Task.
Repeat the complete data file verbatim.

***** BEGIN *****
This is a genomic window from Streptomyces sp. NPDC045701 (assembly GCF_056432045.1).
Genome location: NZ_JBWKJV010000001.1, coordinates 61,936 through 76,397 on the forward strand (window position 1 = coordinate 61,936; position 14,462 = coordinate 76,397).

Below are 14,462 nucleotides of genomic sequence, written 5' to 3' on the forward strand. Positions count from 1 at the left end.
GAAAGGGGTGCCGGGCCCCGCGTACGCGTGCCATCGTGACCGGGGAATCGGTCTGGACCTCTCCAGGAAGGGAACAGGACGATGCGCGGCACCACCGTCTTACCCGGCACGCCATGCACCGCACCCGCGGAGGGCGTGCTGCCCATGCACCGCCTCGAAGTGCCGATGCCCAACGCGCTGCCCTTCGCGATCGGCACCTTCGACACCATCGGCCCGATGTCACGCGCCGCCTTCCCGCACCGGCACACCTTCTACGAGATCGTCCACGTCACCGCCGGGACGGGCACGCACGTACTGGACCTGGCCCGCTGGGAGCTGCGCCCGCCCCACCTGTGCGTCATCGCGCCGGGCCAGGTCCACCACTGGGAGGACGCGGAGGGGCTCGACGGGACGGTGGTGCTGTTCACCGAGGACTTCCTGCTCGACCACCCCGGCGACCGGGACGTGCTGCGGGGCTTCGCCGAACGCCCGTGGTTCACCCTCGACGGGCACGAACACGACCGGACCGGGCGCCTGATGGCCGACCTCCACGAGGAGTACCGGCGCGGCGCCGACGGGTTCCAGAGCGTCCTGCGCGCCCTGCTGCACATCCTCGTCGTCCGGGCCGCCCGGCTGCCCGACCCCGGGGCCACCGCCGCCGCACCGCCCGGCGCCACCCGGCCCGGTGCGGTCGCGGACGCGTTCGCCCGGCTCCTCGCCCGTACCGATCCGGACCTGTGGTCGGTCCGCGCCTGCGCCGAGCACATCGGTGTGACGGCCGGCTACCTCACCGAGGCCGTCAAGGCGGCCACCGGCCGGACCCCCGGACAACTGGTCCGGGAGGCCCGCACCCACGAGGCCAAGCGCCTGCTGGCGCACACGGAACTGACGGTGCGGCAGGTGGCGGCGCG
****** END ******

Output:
This is a genomic window from Streptomyces sp. NPDC045701 (assembly GCF_056432045.1).
Genome location: NZ_JBWKJV010000001.1, coordinates 61,936 through 76,397 on the forward strand (window position 1 = coordinate 61,936; position 14,462 = coordinate 76,397).

Below are 14,462 nucleotides of genomic sequence, written 5' to 3' on the forward strand. Positions count from 1 at the left end.
GAAAGGGGTGCCGGGCCCCGCGTACGCGTGCCATCGTGACCGGGGAATCGGTCTGGACCTCTCCAGGAAGGGAACAGGACGATGCGCGGCACCACCGTCTTACCCGGCACGCCATGCACCGCACCCGCGGAGGGCGTGCTGCCCATGCACCGCCTCGAAGTGCCGATGCCCAACGCGCTGCCCTTCGCGATCGGCACCTTCGACACCATCGGCCCGATGTCACGCGCCGCCTTCCCGCACCGGCACACCTTCTACGAGATCGTCCACGTCACCGCCGGGACGGGCACGCACGTACTGGACCTGGCCCGCTGGGAGCTGCGCCCGCCCCACCTGTGCGTCATCGCGCCGGGCCAGGTCCACCACTGGGAGGACGCGGAGGGGCTCGACGGGACGGTGGTGCTGTTCACCGAGGACTTCCTGCTCGACCACCCCGGCGACCGGGACGTGCTGCGGGGCTTCGCCGAACGCCCGTGGTTCACCCTCGACGGGCACGAACACGACCGGACCGGGCGCCTGATGGCCGACCTCCACGAGGAGTACCGGCGCGGCGCCGACGGGTTCCAGAGCGTCCTGCGCGCCCTGCTGCACATCCTCGTCGTCCGGGCCGCCCGGCTGCCCGACCCCGGGGCCACCGCCGCCGCACCGCCCGGCGCCACCCGGCCCGGTGCGGTCGCGGACGCGTTCGCCCGGCTCCTCGCCCGTACCGATCCGGACCTGTGGTCGGTCCGCGCCTGCGCCGAGCACATCGGTGTGACGGCCGGCTACCTCACCGAGGCCGTCAAGGCGGCCACCGGCCGGACCCCCGGACAACTGGTCCGGGAGGCCCGCACCCACGAGGCCAAGCGCCTGCTGGCGCACACGGAACTGACGGTGCGGCAGGTGGCGGCGCG